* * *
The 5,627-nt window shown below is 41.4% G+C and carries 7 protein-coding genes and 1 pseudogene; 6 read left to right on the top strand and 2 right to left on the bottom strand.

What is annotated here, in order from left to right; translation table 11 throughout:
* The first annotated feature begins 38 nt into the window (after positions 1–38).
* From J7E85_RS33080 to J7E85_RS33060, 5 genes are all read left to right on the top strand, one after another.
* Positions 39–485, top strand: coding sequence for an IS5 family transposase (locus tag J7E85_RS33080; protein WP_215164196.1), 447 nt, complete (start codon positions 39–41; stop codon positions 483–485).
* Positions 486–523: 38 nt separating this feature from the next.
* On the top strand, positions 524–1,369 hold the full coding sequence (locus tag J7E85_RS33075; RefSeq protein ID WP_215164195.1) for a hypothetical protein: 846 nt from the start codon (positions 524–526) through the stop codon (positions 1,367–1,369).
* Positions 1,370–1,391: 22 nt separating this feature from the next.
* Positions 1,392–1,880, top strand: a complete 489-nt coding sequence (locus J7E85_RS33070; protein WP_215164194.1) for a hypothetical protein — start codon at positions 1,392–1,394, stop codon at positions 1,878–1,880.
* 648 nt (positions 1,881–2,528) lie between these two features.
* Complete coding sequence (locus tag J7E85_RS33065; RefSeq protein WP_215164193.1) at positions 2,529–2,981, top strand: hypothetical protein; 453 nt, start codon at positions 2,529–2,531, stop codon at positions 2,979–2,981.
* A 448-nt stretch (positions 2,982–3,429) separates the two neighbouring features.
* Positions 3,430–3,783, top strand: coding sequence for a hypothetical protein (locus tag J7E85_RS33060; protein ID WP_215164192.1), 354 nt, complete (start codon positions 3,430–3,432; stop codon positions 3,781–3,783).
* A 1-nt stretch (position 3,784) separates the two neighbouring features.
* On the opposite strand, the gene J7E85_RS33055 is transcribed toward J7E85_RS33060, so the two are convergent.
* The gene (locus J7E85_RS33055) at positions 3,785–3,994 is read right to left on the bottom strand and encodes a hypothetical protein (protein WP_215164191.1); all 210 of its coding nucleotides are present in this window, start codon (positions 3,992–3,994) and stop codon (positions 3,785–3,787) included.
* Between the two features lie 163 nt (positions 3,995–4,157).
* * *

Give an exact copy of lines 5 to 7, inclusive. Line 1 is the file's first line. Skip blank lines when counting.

* Positions 39–485, top strand: coding sequence for an IS5 family transposase (locus tag J7E85_RS33080; protein WP_215164196.1), 447 nt, complete (start codon positions 39–41; stop codon positions 483–485).
* Positions 486–523: 38 nt separating this feature from the next.
* On the top strand, positions 524–1,369 hold the full coding sequence (locus tag J7E85_RS33075; RefSeq protein ID WP_215164195.1) for a hypothetical protein: 846 nt from the start codon (positions 524–526) through the stop codon (positions 1,367–1,369).